The postal service is open to everyone. But mailing something harmful is a federal offense. The postal service holds us all responsible for that. They make rules and there are repercussions.
It’s about time that Twitter People (with the power to change things) admit that The Rock tweeting the names of his biceps and an organized campaign to demean and belittle an individual are two fundamentally different things. That they are both dressed up in the same number of characters makes no difference. If you don’t realize this, you are being purposefully ignorant. A love note elicits a smile. A note from a kidnapper alerts the authorities.
But somehow a tweet about “Look What You Made Me Do” and a tweet saying my children should drink bleach are both tweets with equal protection under the terms of service. And everyone has a right to tweet. What can you do? (Twitter board room throws up their hands).
If only the person who tweeted my children should drink bleach had posted a nip slip. Then BOY would they be in trouble.
I recently decided that I didn’t want my Twitter experience to be one of sadness and demoralization. I muted a bunch of words that normally top the trending list. I didn’t do this to avoid news. I’m up on the news, and there was a time I appreciated Twitter for keeping me up on the news. What pained me was the reaction to the news. When I’d read a tweet from a news correspondent and then make the mistake of reading the replies to that tweet.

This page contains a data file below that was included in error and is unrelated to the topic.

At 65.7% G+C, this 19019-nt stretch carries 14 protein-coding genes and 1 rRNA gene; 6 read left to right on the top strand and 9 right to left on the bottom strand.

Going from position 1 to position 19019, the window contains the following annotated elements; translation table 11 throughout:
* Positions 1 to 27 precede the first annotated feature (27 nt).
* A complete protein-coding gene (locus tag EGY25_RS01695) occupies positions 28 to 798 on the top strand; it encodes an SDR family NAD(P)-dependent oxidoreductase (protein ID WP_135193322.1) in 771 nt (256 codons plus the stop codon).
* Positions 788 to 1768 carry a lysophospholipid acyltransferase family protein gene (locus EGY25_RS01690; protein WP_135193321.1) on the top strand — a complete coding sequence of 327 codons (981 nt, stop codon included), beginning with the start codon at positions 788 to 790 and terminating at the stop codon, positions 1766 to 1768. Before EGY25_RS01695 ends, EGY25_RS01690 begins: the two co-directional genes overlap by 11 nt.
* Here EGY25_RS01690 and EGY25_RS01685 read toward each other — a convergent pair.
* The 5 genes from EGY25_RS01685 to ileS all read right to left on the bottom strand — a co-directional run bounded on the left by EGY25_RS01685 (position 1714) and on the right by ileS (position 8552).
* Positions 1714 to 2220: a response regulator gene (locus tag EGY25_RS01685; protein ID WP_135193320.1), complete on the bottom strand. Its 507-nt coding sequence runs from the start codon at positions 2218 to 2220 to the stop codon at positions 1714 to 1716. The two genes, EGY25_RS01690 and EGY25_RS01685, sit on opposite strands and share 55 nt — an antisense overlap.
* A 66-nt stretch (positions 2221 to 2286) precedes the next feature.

Reading Twitter replies are now like reading the comments on YouTube. And everyone knows. You NEVER read the comments on YouTube.
I’m not 100% sure what it is you want your place in the online community to be. There are people who love Reddit. But anyone with knowledge of Reddit understands what Reddit is. With Reddit you pick your neighborhood. And you understand that if you venture into another neighborhood, you might not like what you see.
But Twitter, you seem to be throwing everyone into the same pool, while at the same time holding firm that there are rules — rules with a loft-space for interpretation. Bondage Porn people will never bother me on Reddit, because I’m in the “Impractical Jokers” Subreddit.
On Twitter, I can follow Leslie Jones because I love her on SNL. And then one random night I’m watching her be menaced for hours in hundreds of tweets. And somehow that is the double-edged sword of the spirit of the platform? Huh.